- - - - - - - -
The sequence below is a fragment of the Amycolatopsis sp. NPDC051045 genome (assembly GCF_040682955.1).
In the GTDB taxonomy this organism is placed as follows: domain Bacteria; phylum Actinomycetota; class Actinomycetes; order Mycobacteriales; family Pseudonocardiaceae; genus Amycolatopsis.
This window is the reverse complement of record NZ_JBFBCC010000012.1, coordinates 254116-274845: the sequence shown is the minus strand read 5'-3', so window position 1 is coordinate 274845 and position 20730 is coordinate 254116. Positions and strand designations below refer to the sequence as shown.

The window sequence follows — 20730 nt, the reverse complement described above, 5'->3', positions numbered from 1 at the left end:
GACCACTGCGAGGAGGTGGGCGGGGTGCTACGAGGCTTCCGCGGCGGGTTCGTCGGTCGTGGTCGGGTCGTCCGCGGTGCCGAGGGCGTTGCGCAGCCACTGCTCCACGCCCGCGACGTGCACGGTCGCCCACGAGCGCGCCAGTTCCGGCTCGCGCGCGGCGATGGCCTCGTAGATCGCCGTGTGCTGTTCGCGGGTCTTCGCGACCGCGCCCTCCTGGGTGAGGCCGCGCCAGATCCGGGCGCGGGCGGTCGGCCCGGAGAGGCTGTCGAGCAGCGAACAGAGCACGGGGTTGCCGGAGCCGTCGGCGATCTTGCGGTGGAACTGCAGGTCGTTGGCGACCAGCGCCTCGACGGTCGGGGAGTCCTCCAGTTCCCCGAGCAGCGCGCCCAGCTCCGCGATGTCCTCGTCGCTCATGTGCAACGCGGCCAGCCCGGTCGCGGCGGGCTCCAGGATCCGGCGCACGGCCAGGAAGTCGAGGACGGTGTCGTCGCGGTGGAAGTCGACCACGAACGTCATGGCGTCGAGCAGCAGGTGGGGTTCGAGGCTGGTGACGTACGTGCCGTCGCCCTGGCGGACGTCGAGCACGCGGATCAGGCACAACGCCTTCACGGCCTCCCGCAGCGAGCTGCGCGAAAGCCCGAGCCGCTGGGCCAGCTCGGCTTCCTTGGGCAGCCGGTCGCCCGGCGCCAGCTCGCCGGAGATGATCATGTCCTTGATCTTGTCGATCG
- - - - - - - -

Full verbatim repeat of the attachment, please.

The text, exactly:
The sequence below is a fragment of the Amycolatopsis sp. NPDC051045 genome (assembly GCF_040682955.1).
In the GTDB taxonomy this organism is placed as follows: domain Bacteria; phylum Actinomycetota; class Actinomycetes; order Mycobacteriales; family Pseudonocardiaceae; genus Amycolatopsis.
This window is the reverse complement of record NZ_JBFBCC010000012.1, coordinates 254116-274845: the sequence shown is the minus strand read 5'-3', so window position 1 is coordinate 274845 and position 20730 is coordinate 254116. Positions and strand designations below refer to the sequence as shown.

The window sequence follows — 20730 nt, the reverse complement described above, 5'->3', positions numbered from 1 at the left end:
GACCACTGCGAGGAGGTGGGCGGGGTGCTACGAGGCTTCCGCGGCGGGTTCGTCGGTCGTGGTCGGGTCGTCCGCGGTGCCGAGGGCGTTGCGCAGCCACTGCTCCACGCCCGCGACGTGCACGGTCGCCCACGAGCGCGCCAGTTCCGGCTCGCGCGCGGCGATGGCCTCGTAGATCGCCGTGTGCTGTTCGCGGGTCTTCGCGACCGCGCCCTCCTGGGTGAGGCCGCGCCAGATCCGGGCGCGGGCGGTCGGCCCGGAGAGGCTGTCGAGCAGCGAACAGAGCACGGGGTTGCCGGAGCCGTCGGCGATCTTGCGGTGGAACTGCAGGTCGTTGGCGACCAGCGCCTCGACGGTCGGGGAGTCCTCCAGTTCCCCGAGCAGCGCGCCCAGCTCCGCGATGTCCTCGTCGCTCATGTGCAACGCGGCCAGCCCGGTCGCGGCGGGCTCCAGGATCCGGCGCACGGCCAGGAAGTCGAGGACGGTGTCGTCGCGGTGGAAGTCGACCACGAACGTCATGGCGTCGAGCAGCAGGTGGGGTTCGAGGCTGGTGACGTACGTGCCGTCGCCCTGGCGGACGTCGAGCACGCGGATCAGGCACAACGCCTTCACGGCCTCCCGCAGCGAGCTGCGCGAAAGCCCGAGCCGCTGGGCCAGCTCGGCTTCCTTGGGCAGCCGGTCGCCCGGCGCCAGCTCGCCGGAGATGATCATGTCCTTGATCTTGTCGATCG